German police said Sunday that a collision between a high-speed train and a herd of sheep could have been more severe had it not occurred at the mouth of the nation's longest rail tunnel.

Federal police spokesman Reza Ahmari said the location of the accident accounted for only 19 of the train's 135 passengers being lightly injured. Four people suffered fractures.

"The tunnel prevented the train cars from coming uncoupled and smashing into one another," Ahmari said Sunday.

Twenty sheep were killed in the accident, which occurred late Saturday just before the mouth of the nearly 7-mile-long Landruecken Tunnel, just south of the central city of Fulda. A Hamburg to Munich-bound InterCity Express train collided with the animals on the track.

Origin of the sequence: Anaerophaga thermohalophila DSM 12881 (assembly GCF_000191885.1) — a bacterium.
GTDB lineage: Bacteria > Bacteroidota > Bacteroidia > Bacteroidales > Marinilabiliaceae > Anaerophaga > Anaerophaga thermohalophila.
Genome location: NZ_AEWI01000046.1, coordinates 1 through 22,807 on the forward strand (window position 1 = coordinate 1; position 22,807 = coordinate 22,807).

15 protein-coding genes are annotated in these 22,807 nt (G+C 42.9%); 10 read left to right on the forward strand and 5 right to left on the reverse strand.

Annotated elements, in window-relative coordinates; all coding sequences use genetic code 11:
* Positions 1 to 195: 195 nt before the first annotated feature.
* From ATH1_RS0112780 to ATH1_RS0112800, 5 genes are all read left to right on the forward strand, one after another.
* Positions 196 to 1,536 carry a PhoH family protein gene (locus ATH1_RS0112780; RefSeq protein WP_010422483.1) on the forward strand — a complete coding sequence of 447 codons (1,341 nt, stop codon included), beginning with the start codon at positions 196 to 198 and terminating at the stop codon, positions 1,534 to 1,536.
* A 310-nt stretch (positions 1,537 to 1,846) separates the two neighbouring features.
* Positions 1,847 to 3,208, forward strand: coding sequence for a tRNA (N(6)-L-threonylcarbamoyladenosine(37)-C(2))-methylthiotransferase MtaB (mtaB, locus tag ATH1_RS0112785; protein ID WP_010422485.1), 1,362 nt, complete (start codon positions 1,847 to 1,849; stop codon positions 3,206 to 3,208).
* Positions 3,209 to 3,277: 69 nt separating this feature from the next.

Investigators were examining how the herd of sheep, which normally graze in pastures on either side of the tunnel, came to be on the tracks when the train came barreling through at 124 miles per hour.

The animals' owner, who gave his name only as Norbert W., told The Associated Press he believed the herd had somehow been chased.

"Sheep do not simply walk onto train tracks," he said, adding that strange dogs had been seen in the pasture several days earlier.

Officials for German railway operator Deutsch Bahn said the line would be closed for several days as repairs are carried out in the tunnel, causing delays to traffic on a key north-south axis.